The Young Chef Changing Copenhagen’s Mind About Thai Food
Dak Laddaporn, the chef of Kiin Kiin, on running a Michelin-starred Thai restaurant in a place that's very much not Thailand
Dak Laddaporn is a Michelin-starred chef in Copenhagen, but unlike most of her colleagues at other restaurants, she is neither male nor has ever tweezered ash-covered root vegetables onto a plate. As the chef of Kiin Kiin, the one of the few Thai restaurants in the world to receive a Michelin star, she’s not doing so much tweezering of any kind. And when she turns to fermentation, so in vogue in the Nordic city, she’s doing it to maker her own fish sauce.
In the crowded restaurant culture of Copenhagen, Laddaporn’s food stands out.
“I may be 4’11, but there’ll always be a chair, and I’ll step on it,” the 29-year-old chef says. She talks loud and laughs louder than anyone else in the kitchen, but, she notes, “people take me seriously because I’m not all about talking. I actually do it.”
You’ll try a mini wonton cone filled with eggplant, ginger, and peanuts; grilled baby squid, presented to you fresh on the grill, topped with coriander; and a small chicken sausage enclosed in a bell jar filled with smoke that aims to resemble that of what you’d smell in the market. Then you head upstairs for your proper meal, where Laddaporn pays tribute to the flavors and techniques of Thailand while also turning them on their heads. The langoustine red curry, for one, comes frozen.
“What we do is take a dish that Thai people know, split it into 5,000 pieces, and then build it back up with the same flavor but maybe not the same texture,” Laddaporn says. “So when you eat a dish, it reminds you of the original, but the look and texture of it is different.”
Born in Nong Khai in Northeast Thailand, Laddaporn grew up on a steady diet of Isaan cooking: crunchy papaya salads, spicy minced pork larb, and hot-and-sour soups. However, she only spent the first seven years of her life there before moving to Jutland, Denmark, where half her dinner table was dedicated to Thai cuisine and the other half to the Danish foods of her stepfather. She always loved to cook but never imagined becoming a chef—until she read a newspaper clipping about this Thai restaurant run by a man named Henrik Yde-Andersen that had a Michelin star when she was 16 years old.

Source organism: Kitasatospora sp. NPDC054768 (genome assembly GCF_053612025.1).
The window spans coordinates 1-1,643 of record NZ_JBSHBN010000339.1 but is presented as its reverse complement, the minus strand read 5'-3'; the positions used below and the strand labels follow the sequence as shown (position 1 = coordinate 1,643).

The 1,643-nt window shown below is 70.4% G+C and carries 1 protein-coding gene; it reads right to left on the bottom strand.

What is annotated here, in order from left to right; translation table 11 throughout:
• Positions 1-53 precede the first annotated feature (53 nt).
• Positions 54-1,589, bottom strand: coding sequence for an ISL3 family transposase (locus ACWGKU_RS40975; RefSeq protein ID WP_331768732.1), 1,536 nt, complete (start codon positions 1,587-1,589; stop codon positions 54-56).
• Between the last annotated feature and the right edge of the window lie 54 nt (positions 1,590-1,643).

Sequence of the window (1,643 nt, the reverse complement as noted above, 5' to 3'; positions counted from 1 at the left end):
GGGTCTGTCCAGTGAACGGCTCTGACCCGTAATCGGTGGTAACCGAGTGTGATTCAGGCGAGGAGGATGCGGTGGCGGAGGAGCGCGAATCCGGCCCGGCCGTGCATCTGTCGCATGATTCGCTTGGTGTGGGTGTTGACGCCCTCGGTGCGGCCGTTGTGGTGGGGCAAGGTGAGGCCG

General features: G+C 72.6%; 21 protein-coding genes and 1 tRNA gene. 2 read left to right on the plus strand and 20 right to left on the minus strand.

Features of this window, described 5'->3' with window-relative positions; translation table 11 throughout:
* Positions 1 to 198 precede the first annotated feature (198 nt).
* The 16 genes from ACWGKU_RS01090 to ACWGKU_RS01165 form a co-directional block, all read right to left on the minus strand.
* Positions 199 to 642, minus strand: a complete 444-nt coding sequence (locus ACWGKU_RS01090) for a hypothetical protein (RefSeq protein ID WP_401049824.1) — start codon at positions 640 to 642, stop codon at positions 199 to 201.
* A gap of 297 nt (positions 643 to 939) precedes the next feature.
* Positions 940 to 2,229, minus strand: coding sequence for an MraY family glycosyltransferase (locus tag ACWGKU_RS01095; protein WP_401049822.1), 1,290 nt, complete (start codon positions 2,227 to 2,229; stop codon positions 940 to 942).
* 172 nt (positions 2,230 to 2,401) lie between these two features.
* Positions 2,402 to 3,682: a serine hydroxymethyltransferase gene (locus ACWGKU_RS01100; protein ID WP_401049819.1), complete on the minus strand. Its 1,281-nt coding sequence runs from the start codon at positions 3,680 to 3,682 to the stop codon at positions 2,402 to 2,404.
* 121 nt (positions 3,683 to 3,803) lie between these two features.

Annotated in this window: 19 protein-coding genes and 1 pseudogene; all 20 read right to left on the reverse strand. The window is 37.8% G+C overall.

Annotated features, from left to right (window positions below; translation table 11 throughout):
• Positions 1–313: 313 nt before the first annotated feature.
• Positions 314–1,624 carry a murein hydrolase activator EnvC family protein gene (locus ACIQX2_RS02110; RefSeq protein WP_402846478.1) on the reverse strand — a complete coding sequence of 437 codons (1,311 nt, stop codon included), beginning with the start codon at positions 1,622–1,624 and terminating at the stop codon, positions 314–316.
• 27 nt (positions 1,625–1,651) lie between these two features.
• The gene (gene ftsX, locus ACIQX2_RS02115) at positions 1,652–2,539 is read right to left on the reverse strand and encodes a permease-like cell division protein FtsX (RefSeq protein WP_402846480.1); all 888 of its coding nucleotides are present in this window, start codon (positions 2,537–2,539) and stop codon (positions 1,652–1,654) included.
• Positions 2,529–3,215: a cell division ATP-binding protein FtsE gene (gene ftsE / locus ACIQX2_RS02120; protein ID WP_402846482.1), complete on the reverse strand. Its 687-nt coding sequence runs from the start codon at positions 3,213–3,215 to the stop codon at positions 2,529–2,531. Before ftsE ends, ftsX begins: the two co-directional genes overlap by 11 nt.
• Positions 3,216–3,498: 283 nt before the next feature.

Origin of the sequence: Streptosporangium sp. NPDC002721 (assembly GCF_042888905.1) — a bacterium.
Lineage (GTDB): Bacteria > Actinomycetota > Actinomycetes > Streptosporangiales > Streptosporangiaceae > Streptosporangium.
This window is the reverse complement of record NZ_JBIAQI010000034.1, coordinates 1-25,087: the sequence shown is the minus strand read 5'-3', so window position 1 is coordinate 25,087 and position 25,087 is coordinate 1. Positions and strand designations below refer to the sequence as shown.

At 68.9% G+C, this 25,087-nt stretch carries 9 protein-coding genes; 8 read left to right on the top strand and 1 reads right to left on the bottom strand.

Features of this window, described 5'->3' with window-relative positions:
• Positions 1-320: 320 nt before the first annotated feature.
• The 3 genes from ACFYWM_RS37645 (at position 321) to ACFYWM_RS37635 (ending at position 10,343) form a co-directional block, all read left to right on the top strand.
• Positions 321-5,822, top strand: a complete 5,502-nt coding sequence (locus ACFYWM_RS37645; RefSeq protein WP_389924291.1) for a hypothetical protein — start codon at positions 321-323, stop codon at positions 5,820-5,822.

“I became curious, and was like, ‘how did he do it? How did he put this very down to earth way to eat, where everything is by hand, out of the street kitchen?’” she says. So she took an international cooking class at culinary school in Silkeborg Hotel og Restaurant, working part-time at a fine dining French restaurant in Aarhus, Sweden, and then went straight to eat at Kiin Kiin after graduating. She started four months later, and in 2013, she became the head chef at 25.
Yde-Andersen says Kiin Kiin has been fully booked for the past 10 years, but there are still challenges winning over the public and certain members of the fine-dining world. Kiin Kiin has had a Michelin star since 2007 (a year after it opened), but this year, of the 20 Michelin stars awarded to 16 restaurants in Copenhagen, Kiin Kiin was still the only Asian restaurant to receive any. Furthermore, only two of those restaurants featured female head chefs: Laddaporn and Anita Klemensen of Den Røde Cottage. But Laddaporn isn’t trading in her fish sauce for bechamel to court public attention.
“We’ve always been an underdog because the focus for the past few years has been the Nordic cuisine, so sometimes we feel overlooked,” she says. “But people are finally recognizing our flavor. The Danes do love their red curry.”
Correction, Sept. 12th, 2016: An earlier version of this story stated that Kiin Kiin is the only Thai restaurant outside Thailand to receive a Michelin star. That is incorrect, and we’ve updated the story accordingly. SAVEUR regrets the error.